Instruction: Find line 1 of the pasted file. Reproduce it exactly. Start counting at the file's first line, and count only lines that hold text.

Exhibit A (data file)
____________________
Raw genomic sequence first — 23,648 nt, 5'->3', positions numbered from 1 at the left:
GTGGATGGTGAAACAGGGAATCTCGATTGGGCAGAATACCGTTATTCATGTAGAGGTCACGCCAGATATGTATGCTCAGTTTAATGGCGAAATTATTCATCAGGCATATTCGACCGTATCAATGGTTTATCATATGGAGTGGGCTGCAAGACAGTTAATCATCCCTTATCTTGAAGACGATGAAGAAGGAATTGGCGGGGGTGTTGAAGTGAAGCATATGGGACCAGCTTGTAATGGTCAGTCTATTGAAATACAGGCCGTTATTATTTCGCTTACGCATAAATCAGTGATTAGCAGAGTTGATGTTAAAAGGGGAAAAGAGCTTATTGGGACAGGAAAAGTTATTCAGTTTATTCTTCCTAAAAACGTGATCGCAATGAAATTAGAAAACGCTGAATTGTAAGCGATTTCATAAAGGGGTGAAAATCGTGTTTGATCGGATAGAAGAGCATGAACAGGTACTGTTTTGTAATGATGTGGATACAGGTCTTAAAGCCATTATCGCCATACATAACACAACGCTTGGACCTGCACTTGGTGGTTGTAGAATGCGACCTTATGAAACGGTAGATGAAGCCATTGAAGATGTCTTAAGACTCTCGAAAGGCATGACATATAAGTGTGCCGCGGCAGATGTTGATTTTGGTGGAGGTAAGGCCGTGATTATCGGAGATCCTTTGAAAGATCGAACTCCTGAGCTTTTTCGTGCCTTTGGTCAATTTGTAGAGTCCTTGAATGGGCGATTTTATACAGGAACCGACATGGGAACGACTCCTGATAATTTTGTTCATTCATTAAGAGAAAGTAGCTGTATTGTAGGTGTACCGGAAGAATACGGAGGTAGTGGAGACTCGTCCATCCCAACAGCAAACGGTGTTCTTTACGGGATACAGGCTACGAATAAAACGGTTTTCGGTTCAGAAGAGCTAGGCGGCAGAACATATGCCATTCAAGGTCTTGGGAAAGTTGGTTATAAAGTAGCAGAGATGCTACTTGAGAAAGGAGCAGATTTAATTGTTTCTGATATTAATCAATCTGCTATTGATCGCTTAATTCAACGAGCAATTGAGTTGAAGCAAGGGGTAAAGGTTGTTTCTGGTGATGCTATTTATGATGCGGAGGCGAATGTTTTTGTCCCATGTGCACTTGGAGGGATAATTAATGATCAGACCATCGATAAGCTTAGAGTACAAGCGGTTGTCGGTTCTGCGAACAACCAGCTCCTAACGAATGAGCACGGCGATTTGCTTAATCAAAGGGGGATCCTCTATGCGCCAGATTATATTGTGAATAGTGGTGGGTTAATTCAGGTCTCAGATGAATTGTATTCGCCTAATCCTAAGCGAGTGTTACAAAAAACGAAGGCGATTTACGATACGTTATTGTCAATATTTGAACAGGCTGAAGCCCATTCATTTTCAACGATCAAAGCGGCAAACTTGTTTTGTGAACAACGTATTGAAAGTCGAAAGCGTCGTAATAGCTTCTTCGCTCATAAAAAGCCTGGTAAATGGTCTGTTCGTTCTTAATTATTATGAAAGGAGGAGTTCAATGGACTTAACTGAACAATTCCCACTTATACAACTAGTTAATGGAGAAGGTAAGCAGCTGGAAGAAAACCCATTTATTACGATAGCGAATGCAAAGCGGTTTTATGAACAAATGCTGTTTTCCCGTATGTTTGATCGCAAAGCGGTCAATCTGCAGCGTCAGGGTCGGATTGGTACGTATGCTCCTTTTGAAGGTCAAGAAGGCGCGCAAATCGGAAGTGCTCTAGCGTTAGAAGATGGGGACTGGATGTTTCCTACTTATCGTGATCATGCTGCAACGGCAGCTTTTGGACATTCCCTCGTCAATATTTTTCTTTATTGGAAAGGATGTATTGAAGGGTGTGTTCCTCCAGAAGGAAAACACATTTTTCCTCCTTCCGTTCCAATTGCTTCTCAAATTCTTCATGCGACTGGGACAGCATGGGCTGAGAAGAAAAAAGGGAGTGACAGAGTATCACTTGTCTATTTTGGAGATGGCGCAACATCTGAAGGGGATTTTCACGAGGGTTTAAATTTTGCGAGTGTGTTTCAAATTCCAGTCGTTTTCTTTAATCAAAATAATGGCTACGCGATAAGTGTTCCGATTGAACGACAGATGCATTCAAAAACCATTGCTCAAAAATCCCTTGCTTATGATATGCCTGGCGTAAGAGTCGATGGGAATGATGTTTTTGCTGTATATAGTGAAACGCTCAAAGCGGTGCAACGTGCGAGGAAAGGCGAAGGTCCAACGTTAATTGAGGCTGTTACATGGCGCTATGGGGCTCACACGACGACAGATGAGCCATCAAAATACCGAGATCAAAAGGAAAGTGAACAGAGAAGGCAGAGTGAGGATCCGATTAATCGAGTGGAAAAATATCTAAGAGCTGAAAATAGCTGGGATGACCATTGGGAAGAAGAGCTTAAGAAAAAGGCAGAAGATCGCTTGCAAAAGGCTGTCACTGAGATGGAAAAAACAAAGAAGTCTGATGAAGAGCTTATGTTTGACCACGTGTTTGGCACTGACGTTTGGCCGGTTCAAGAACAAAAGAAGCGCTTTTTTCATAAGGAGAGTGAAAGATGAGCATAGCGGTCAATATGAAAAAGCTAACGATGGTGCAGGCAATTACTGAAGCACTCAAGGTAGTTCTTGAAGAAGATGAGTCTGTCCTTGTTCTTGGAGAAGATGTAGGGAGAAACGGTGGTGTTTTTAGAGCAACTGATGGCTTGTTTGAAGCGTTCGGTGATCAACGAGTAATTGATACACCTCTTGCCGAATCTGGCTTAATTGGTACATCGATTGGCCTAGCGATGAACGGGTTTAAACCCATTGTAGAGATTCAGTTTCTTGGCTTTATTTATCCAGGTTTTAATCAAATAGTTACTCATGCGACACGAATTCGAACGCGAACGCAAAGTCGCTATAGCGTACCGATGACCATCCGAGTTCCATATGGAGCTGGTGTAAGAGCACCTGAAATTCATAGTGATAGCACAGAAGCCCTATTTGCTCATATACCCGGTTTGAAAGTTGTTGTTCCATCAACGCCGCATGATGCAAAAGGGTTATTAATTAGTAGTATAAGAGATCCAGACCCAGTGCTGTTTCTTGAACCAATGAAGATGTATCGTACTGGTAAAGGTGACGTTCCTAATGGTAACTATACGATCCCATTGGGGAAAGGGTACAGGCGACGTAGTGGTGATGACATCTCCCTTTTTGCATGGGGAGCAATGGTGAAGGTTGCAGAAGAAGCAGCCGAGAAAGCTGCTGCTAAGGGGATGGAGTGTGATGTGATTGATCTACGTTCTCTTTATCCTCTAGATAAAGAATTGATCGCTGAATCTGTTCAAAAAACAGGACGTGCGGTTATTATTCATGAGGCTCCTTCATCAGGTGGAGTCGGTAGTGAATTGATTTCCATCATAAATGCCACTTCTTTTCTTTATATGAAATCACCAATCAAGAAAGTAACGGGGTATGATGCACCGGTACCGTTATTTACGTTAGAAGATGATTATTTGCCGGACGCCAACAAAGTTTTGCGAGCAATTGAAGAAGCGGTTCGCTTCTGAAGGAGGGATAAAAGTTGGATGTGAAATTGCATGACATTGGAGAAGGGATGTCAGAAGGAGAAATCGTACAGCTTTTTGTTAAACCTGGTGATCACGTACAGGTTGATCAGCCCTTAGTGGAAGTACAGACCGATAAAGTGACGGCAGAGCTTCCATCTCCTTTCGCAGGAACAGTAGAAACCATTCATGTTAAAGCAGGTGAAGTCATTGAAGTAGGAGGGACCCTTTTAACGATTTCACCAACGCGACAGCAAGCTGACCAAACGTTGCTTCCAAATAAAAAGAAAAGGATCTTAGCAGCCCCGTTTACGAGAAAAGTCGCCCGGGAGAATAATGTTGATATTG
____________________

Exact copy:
Raw genomic sequence first — 23,648 nt, 5'->3', positions numbered from 1 at the left: